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AutoCAD 2015 and AutoCAD LT 2015 BibleAutoCAD 2015 and AutoCAD LT 2015 Bible

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Find coordinates

Some coordinates are easy to find. For example, to find the endpoint of a line, you just use the Endpoint object snap.

But others are more elusive.

For example, recently someone asked me, “I would like to ask if there is a simple way to select a center of a rectangle.”

My answer was: If you press Shift and right-click, you’ll get the OSNAP menu. Choose Mid Between 2 Points, and choose two diagonal corners.

Finding coordinates is a very common task, so here are some other tips for specifying hard-to-find coordinates.

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Polar coordinates

To find a point at a specific angle, use polar coordinates, in the format distance<angle. So, to draw a line that is 3.5 units at a 15°, enter 3.5<15.

Apparent Intersection OSNAP

The Apparent Intersection object snap finds an intersection that would be created if you extended two objects until they met. It’s very simple to use. You start a command, such as the LINE command, specify the OSNAP (you can type app), specify a first point, such as an Endpoint, then hover over the second point. You’ll see an X at the apparent intersection. Just click to lock in the coordinate.

Watch the video.

Extension OSNAP

The Extension object snap extends lines and arcs in the same direction, past their endpoints. Look for the Extension tooltip; at the same time you’ll see a temporary extension path.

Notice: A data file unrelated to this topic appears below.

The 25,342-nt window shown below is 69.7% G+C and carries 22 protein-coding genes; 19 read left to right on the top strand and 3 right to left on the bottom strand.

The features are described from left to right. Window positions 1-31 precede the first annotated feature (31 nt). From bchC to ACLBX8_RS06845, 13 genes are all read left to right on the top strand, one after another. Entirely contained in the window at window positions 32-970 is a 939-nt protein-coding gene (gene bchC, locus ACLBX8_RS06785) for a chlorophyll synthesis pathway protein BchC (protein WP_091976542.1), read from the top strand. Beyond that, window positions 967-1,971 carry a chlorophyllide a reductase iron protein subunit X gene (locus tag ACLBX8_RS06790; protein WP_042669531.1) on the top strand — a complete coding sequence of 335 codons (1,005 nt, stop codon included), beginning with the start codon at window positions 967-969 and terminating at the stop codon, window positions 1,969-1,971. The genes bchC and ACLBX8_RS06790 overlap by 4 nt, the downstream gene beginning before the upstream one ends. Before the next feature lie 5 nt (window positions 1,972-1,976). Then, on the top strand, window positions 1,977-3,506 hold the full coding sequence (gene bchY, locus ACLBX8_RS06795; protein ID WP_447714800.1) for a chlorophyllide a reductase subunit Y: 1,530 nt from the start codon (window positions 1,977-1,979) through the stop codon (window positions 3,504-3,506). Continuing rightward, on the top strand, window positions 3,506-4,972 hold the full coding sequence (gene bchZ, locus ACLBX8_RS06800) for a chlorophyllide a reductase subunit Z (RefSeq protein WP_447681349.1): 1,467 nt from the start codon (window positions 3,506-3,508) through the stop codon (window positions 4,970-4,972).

Watch the video.

Object snap tracking

Object snap tracking lets you specify a point based on object snaps of existing objects. When you’re looking for the intersection of two existing endpoints, it works similarly to the Apparent Intersection OSNAP. But it has more uses that that. For example:

  • Your want the endpoint of a line you’re drawing to be vertical to the endpoint of an existing line.
  • You want to center a circle inside a rectangle
  • You want to start a line where two existing lines would intersect if they extended (you can do this with the Apparent Intersection object snap, too)

Note that you can use object snap tracking with polar snapping, so the angles don’t have to be orthogonal.

Follow these steps:

  1. Turn on at least one running object snap. To do so, right-click the Object Snap (OSNAP) button on the status bar and choose an object snap, or choose Settings first (depending on your version).
  2. Click the Object Snap Tracking button on the status bar (which is different from the Object Snap button). to turn on this feature.
  3. Start a drawing command that requires you to specify a point.
  4. Hover the cursor over an object snap, to acquire that point. You see a small plus sign at the object snap point.
  5. If necessary, acquire a second point.
  6. Move the cursor toward the coordinate you want to locate until you see one or two temporary, dotted alignment paths. You’ll also see one or two tooltips and an X.
  7. Click to specify the point. Then continue the command you started..